“There has been a rebirth of classical architecture in the United States,” says Berwyn architect Peter Zimmerman. “And we are well-known in that area.”
That’s why Zimmerman’s firm has been called upon to design new, yet traditional, homes, barns, private wineries, equestrian facilities, and outbuildings across the nation.
According to architecture historian Elizabeth Dowling, “Everybody has this desire for connection and memory that feels comfortable, and it’s not always found in modern design.” She adds that modern architecture has failed to capture the hearts of many in today’s world, and has left “buildings of unequaled boredom” in American cities from coast to coast.
“I think that modernism is an aesthetic that is unfamiliar, that doesn’t have any human warmth and comfort to it,” Dowling says. “A modern building doesn’t typically represent the individual natures of its inhabitants or users, and it doesn’t reflect the usual messiness of people’s lives from day to day.”
In contrast, Zimmerman says all his projects reflect the cultural and historic roots of their settings. He adheres to the historic traditions of architecture, employing classical proportions and scale.
Each new building reflects its surroundings. The residences he designs in Palm Beach, Newport, or the Connecticut coast all blend seamlessly with the surrounding homes and their sensibilities, whether 50 or 250 years old.
We studied two of his recent homes to see how they were alike–in representing their areas of the country perfectly–and how they were different, because they represent two different areas of the country perfectly!
According to Zimmerman, a new build in Wayne, Pa., –is reminiscent of a late 1700s to early 1800s Pennsylvania farmhouse. Sitting on land protected by conservation easements, this house was designed to look as if it had grown over time.
“The functional and aesthetic organization of the house is anchored by a four-bay formal mass consisting of two primary floors, which include five complete bedroom suites, and plenty of formal and informal living space. There is an architectural hierarchy that clearly defines these formal and informal living spaces. There is also an attached three-bay garage that opens into a spacious mudroom.
“The expansive views from every room provide a light and airy feeling. Elegant detail and proportion combined with a variety of different materials create a house that is both formal and familiar; meeting the requirements of a modern family.”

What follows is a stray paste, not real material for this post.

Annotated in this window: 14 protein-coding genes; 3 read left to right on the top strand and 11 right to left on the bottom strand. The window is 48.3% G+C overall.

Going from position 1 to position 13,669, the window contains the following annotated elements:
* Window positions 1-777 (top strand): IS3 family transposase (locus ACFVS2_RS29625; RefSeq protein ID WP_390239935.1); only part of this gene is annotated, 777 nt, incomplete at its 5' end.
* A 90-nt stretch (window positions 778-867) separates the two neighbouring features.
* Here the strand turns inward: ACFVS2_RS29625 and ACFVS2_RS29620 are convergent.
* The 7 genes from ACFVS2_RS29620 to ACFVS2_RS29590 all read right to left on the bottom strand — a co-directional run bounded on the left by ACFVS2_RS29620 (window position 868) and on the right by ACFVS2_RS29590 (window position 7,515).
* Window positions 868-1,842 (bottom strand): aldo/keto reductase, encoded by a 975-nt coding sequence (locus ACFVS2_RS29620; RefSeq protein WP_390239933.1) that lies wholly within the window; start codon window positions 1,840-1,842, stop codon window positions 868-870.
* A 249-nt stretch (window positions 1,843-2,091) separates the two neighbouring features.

A new home in Fairfield, Conn., on the other hand, also looks hundreds of years old, but was built on the site where a much lived in and modified house had existed for more than a century. “The site and the original house were a familiar landmark for local residents,” Zimmerman says. “In order to honor the memory of that home, our design approach was to create a house in the local vernacular, true to the cultural and historic architectural traditions of the area. We wanted the house to fit seamlessly on the existing footprint, nestled among the mature, deciduous trees on the property, with a series of additions that met the lifestyle needs of our clients.
“There was an architectural hierarchy created starting at the more formal front of the house using larger masses and more architectural detail. As one moves through the house there is a noticeable reduction in the scale and related but less detailed architecture. This is an appropriate hierarchy that would be evident in a pristine house of this era.
“The interior spaces are traditional, though they have an open, airy, transparent feeling without forfeiting classical proportion and scale. The incorporation of antique and salvaged materials within the new structure helps complete the illusion of an old house. All materials were carefully refinished and installed using time-worn techniques and Old World craftsmanship.”
Explaining the very appropriate differences in the two homes, Zimmerman says, “Fairfield is located on the Connecticut coast, about an hour’s drive from New York City. During the 18th century, unemployed boat builders in the region constructed houses for supplementary income. As a result, many of the area’s 18th- and 19th-century residences were built with wood and featured detailed interior millwork. In Pennsylvania, there wasn’t that same tradition. They were farmers who were much more adept at working with stone.”
Zimmerman notes that Pennsylvania farmhouses grew like telescopes while New England farmhouses did the reverse.
“There is what I call a ‘head house,’ which is the main mass that fronts the street, and then it tended to extend out the rear to connect to barns,” he says. “These additions and masses that were added show the clear articulation of different volumes. The fact that they are not all designed and built with the same detailing and scale indicates that there would have been an older house.
“As the family became prosperous, they built formal masses at the front; subsequent additions were built later as multiple generations lived in the same house.”
The Connecticut house also has a new barn on the property that Zimmerman designed and built. But you’d never know it hadn’t been there since 1820.